Hong Kong democracy activists trying to ‘start over’ in the UK
Different people with different experiences, united in their commitment to democratic freedom and fear of going back ‘home’.
“This is not immigration, this is exile!”
Many Hong Kongers who have left the territory since China imposed the sweeping National Security Law (NSL) nearly a year ago are unsure of when – or ever – they will be able to go home.
Pro-democracy activists and elected politicians have come under increasing pressure since demonstrations swept the city in 2019. Some have been charged with security offences that carry a possible life sentence while others are in jail for organising and participating in the protests.
On Thursday, police arrested five senior executives of Apple Daily, a pro-democracy newspaper founded in 1995, accusing them of “colluding with foreign forces”, an offence under the NSL.
Into the lifeboats
Hong Kongers began to flee abroad unwillingly, to escape the risk of arbitrary arrest or to distance themselves from a place they no longer recognise
On October 14, 2020, the first Hong Kong protester was granted asylum in Germany and, since then, countries including the United Kingdom, Canada and Australia have rolled out various “lifeboat” plans for Hong Kong pro-democracy activists in need of asylum.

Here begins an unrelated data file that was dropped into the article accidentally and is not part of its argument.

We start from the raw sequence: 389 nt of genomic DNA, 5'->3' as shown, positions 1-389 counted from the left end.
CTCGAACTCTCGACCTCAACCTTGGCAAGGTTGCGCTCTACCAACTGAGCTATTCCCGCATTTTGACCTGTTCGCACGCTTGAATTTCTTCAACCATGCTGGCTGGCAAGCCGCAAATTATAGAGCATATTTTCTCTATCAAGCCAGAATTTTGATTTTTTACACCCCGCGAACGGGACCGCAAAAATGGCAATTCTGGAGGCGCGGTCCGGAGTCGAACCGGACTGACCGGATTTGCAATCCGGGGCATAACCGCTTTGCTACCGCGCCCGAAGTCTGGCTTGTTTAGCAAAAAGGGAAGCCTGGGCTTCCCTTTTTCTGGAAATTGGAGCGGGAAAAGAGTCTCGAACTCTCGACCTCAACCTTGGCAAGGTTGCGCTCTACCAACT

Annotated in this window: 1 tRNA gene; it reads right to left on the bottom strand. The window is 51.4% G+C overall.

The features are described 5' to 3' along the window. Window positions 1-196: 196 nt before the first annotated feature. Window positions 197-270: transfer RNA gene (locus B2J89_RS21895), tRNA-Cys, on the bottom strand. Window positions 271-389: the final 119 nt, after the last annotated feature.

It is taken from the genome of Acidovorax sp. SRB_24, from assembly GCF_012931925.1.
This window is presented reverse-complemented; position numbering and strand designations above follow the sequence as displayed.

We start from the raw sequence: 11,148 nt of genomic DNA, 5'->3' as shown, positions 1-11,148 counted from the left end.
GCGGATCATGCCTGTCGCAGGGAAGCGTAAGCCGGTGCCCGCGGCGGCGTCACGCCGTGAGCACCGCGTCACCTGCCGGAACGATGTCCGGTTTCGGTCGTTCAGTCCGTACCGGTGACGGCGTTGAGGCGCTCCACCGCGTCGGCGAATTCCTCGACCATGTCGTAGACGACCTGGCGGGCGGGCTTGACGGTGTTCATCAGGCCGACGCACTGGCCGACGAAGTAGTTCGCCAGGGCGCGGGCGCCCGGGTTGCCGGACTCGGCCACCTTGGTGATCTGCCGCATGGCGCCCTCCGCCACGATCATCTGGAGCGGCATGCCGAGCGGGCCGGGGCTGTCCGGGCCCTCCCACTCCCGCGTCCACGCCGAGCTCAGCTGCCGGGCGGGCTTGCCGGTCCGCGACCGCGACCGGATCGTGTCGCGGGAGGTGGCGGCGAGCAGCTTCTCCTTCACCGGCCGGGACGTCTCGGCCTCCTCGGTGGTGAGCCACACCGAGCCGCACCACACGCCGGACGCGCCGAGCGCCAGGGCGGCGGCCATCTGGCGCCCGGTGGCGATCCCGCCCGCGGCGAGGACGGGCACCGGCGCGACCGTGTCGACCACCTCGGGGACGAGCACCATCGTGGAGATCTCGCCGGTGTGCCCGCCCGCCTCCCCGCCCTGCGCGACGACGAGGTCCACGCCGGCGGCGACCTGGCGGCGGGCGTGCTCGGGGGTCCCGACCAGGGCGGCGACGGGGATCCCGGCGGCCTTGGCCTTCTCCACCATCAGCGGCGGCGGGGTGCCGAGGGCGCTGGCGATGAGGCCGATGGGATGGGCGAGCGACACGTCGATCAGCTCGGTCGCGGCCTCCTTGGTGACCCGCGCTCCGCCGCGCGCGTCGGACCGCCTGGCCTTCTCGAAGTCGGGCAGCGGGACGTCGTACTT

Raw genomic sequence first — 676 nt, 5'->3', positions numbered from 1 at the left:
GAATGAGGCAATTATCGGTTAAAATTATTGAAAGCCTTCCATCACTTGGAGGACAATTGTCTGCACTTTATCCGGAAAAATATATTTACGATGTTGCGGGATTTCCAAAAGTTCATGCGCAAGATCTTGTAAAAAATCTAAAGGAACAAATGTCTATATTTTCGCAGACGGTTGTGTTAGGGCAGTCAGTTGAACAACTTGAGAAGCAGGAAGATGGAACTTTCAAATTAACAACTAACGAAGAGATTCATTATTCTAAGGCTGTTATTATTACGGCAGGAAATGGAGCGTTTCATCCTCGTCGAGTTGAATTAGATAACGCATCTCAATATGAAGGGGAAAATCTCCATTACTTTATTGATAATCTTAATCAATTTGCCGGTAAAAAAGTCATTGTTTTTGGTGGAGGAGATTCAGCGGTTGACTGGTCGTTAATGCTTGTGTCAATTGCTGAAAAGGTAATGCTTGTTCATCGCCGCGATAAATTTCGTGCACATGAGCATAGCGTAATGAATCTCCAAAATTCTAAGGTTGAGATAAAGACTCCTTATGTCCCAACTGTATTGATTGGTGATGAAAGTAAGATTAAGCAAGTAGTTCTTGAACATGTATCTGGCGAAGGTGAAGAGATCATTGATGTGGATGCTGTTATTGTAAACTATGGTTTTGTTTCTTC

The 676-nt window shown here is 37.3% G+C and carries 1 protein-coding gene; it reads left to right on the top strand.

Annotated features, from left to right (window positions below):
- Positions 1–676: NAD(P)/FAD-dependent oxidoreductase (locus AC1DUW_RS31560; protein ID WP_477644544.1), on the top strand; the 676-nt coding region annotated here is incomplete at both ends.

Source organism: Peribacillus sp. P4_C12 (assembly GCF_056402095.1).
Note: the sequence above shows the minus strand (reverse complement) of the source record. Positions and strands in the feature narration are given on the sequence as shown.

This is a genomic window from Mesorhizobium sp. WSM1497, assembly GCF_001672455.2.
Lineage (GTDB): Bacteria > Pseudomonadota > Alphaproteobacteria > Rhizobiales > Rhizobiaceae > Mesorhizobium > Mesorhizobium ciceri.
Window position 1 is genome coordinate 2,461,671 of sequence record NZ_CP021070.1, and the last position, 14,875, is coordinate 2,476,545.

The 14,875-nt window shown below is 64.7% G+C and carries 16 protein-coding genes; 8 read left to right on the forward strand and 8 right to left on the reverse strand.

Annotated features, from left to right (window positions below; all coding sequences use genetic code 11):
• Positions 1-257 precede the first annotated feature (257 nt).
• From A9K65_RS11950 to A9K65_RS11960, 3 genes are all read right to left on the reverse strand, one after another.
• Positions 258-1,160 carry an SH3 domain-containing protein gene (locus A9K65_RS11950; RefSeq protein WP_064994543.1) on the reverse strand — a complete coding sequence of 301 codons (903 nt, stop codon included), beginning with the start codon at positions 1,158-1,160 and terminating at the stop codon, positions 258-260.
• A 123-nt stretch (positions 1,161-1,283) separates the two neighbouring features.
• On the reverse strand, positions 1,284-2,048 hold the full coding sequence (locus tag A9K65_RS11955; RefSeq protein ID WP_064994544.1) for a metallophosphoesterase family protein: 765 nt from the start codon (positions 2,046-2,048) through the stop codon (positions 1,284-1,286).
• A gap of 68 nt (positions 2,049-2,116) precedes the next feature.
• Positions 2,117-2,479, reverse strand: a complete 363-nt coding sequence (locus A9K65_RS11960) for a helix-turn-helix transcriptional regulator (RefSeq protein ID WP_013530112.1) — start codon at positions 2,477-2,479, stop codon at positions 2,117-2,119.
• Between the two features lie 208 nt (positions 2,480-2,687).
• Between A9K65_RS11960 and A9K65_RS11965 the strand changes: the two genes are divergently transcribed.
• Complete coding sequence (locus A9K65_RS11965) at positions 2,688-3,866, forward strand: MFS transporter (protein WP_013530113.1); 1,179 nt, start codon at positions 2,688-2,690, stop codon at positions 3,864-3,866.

The European Parliament has also passed a resolution calling on member states to participate in an international lifeboat scheme.
The UK scheme, which launched on January 31, opens a pathway to citizenship.
About 34,000 Hong Kongers applied for visas in the United Kingdom in the three months after it launched, according to statistics released by the UK Home Office.
Some of those who made the move have sufficient savings to support themselves in their new home or transferable skills that make it easier to find jobs. Others are less lucky, forced to share cramped accommodation in the UK as they try to rebuild their lives thousands of kilometres from home.
They come from different parts of Hong Kong, are different people with different experiences, but they are united in their commitment to democratic freedom and fear of returning to the place where they once felt they belonged.